On Wed., Dec. 13, 2023, the U.S. Supreme Court agreed to review a case out of the 5th Circuit Court of Appeals. In that case, Danco Laboratories, L.L.C. v. Alliance for Hippocratic Medicine, the plaintiffs challenged FDA regulations in 2016 and 2021 which weakened the requirements under which the chemical abortion drug, mifepristone, could be administered.  The 5th Circuit enjoined the dispensing of mifepristone due to FDA’s lack of evidence showing continued safety for women with these changes.  Danco, the pharmaceutical company producing the drug, requested the review.

That case was consolidated with a similar case, Food and Drug Administration v. Alliance for Hippocratic Medicine, addressing the same issues.

Chemical abortions are on the rise in the United States.  In the latest publicized statistics, they account for close to 60% of all abortions nationwide.  In North Carolina, among residents of the state, 66% of abortions are chemical abortions.  The abortion rate is up 6.8% and chemical abortions are up 21.1%.

There are two ways to perform an abortion — surgically and chemically.  A surgical abortion requires the removal of the unborn child from the uterus.  A chemical abortion requires the woman to consume two pills, one to kill the unborn child and one to cause the woman to expel the dead fetus.

Chemical abortion drugs were first created in France in 1988.  Initially, the FDA banned them from the U.S. but in 2000, the FDA labeled abortion as a “serious, life-threatening illness” and approved the drugs with safeguards under an accelerated approval process.  Under the safeguards, abortions could only be used to terminate a pregnancy through the seventh week; the drug had to be dispensed in the doctor’s presence and the doctor had to meet certain certification requirements.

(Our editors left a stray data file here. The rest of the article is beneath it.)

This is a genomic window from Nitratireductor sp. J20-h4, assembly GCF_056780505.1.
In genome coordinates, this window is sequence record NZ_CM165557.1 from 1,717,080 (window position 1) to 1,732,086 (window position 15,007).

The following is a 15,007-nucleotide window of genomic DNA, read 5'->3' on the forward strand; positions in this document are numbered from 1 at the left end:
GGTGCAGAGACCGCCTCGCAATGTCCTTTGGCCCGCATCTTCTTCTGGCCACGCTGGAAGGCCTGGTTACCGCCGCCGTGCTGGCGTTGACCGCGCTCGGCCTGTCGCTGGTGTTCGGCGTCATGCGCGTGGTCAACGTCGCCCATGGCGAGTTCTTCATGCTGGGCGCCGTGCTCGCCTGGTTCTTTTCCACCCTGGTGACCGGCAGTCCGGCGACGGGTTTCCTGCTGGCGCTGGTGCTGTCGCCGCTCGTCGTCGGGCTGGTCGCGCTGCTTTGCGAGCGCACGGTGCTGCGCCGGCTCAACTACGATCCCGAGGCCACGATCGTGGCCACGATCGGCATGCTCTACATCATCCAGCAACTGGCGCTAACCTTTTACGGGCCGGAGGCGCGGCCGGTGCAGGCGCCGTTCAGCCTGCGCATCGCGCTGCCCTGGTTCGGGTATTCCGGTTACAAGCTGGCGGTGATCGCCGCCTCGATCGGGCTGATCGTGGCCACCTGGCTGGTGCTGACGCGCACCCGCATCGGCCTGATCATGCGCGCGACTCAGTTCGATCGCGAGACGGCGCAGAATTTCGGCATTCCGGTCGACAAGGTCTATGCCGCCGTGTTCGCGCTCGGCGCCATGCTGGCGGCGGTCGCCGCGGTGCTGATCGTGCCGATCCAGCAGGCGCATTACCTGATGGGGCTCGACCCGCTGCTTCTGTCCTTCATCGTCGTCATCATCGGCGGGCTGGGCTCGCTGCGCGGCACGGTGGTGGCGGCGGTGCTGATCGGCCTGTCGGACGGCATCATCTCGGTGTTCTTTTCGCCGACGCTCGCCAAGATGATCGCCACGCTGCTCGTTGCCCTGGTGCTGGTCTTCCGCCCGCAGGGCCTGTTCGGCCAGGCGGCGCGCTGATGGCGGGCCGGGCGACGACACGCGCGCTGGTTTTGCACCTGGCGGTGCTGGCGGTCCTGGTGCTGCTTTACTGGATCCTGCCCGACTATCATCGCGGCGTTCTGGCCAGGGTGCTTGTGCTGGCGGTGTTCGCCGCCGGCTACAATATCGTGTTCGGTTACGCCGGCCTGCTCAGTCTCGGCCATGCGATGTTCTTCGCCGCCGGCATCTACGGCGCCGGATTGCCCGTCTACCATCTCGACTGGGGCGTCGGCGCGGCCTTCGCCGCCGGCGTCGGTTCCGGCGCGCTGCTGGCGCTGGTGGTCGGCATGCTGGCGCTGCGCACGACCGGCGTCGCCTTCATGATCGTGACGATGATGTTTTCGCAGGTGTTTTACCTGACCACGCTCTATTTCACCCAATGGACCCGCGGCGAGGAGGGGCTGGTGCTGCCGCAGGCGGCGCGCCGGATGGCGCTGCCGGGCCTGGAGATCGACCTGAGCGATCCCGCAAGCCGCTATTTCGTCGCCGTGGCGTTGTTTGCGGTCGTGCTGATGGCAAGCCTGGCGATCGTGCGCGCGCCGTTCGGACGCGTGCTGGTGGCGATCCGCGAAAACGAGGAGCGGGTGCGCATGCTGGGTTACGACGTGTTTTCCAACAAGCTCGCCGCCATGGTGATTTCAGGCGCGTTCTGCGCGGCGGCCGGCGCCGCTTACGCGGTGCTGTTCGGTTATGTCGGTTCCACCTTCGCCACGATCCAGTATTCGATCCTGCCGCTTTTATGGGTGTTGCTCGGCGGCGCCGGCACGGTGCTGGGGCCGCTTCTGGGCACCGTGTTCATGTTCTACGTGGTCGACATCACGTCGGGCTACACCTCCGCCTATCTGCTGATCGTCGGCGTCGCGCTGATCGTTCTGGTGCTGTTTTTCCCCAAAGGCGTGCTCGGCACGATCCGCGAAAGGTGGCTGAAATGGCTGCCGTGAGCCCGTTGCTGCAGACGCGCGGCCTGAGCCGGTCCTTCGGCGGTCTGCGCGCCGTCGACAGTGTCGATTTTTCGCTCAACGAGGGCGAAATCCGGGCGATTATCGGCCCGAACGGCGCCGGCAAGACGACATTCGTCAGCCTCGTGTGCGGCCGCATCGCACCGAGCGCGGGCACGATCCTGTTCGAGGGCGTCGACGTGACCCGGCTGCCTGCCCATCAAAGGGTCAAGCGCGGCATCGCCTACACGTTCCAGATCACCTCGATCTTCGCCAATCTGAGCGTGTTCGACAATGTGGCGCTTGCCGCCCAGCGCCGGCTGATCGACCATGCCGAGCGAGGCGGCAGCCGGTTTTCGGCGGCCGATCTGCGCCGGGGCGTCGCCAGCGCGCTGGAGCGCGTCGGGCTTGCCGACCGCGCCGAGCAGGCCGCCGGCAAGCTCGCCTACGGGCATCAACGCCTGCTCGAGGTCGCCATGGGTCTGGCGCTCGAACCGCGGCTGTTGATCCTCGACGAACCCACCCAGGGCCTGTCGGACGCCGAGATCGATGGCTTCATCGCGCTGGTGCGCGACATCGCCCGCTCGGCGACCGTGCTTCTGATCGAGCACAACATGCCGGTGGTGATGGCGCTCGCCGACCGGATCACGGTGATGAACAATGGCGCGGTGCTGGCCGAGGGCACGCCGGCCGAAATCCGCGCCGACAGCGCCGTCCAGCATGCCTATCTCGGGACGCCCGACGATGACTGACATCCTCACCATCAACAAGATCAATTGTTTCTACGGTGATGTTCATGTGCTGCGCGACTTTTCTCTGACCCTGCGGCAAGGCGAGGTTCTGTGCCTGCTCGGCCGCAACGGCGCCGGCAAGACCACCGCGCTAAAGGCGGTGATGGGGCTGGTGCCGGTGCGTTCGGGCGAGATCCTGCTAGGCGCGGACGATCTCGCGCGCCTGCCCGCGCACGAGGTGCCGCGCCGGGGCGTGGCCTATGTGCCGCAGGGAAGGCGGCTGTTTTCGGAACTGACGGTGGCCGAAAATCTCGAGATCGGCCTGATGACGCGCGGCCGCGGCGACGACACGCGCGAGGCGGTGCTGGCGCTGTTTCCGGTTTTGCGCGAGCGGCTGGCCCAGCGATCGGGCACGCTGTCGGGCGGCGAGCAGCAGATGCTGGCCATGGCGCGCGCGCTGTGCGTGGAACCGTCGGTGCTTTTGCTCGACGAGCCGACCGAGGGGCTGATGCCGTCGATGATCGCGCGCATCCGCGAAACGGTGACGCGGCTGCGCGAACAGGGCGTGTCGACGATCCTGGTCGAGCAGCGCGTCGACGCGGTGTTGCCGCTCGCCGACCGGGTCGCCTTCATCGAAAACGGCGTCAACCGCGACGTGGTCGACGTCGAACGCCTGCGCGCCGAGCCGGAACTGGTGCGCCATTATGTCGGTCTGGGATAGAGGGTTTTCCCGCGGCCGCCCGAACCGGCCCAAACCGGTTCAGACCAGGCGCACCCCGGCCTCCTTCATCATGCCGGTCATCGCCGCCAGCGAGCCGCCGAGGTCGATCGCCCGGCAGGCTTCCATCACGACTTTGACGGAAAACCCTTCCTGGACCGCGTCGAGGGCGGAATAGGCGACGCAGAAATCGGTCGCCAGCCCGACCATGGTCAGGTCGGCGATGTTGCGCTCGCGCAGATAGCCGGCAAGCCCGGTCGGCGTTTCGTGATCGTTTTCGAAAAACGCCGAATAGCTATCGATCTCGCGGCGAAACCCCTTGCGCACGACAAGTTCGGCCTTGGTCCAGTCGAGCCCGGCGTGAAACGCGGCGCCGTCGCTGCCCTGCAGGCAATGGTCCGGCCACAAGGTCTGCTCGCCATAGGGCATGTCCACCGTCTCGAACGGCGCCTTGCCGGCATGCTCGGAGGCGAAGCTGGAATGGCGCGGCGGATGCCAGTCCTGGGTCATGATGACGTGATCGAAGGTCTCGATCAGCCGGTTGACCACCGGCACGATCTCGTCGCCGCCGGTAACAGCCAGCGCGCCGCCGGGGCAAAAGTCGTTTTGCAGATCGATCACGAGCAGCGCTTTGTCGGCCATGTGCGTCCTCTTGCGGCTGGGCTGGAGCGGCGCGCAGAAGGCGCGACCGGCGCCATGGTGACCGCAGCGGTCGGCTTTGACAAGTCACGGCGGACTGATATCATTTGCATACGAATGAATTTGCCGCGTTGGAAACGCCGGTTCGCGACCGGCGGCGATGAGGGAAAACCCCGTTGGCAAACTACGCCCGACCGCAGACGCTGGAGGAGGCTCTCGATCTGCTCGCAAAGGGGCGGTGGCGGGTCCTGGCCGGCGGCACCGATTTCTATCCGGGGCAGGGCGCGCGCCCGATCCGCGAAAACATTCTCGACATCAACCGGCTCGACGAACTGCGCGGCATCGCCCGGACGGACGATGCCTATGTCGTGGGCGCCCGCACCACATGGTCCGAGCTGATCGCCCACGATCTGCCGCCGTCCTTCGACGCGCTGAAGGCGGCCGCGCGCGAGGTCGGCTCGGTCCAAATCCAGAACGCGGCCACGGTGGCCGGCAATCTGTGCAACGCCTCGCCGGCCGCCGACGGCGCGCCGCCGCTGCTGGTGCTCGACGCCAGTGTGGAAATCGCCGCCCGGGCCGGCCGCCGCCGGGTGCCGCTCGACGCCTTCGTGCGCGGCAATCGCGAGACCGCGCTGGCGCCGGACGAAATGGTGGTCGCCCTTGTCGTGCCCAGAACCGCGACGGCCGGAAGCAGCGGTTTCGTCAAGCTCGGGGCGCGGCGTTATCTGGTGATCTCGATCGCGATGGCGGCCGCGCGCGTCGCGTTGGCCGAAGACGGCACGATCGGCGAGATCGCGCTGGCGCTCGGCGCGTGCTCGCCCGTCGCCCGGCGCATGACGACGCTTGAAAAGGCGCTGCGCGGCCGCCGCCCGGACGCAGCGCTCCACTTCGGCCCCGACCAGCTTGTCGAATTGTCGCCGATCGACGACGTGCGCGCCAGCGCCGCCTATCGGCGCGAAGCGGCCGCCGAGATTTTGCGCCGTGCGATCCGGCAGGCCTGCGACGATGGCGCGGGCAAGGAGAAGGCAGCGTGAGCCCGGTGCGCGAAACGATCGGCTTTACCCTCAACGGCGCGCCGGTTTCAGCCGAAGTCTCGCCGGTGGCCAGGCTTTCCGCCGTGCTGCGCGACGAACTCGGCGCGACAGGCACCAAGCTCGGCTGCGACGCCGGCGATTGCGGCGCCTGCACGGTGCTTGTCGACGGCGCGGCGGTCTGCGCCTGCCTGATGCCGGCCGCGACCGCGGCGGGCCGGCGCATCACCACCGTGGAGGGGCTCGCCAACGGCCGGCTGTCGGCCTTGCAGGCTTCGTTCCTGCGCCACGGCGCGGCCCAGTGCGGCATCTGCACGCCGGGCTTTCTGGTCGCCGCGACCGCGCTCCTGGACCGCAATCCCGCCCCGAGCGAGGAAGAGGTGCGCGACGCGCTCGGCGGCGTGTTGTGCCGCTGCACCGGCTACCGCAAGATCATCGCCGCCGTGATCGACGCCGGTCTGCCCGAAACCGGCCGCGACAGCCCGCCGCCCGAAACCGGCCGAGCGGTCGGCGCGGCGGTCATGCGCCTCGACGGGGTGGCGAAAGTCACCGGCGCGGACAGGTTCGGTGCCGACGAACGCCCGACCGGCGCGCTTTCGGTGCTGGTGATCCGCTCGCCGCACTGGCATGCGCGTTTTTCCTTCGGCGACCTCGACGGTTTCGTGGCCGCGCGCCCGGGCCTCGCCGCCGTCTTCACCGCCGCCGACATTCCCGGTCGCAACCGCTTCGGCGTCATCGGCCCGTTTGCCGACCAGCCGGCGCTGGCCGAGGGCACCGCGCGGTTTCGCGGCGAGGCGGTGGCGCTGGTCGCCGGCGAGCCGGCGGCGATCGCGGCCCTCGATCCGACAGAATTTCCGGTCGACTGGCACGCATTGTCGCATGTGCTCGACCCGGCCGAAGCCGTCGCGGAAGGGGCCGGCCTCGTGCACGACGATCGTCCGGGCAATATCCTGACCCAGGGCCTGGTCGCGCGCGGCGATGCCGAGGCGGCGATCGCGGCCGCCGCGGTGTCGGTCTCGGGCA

Over the years, the restrictions have fallen by the wayside.  In 2016, the gestational age was extended from 7 weeks to 10 weeks; in 2021, FDA proposed that the drug did not need to be given in person by the physician and in 2023, that in-person requirement was removed permanently.  

Even if the plaintiffs are successful, the lawsuit will not permanently ban chemical abortions but could have the effect of severely reducing them unless and until the FDA can show that the safety of women is preserved with these changes.  Returning the gestational age limit to seven weeks rather than ten and restoring the in-person requirement for dispensing by a physician, could eliminate the ease with which these abortions occur, saving the lives of unborn babies.

Mary Summa is General Counsel at NC Values.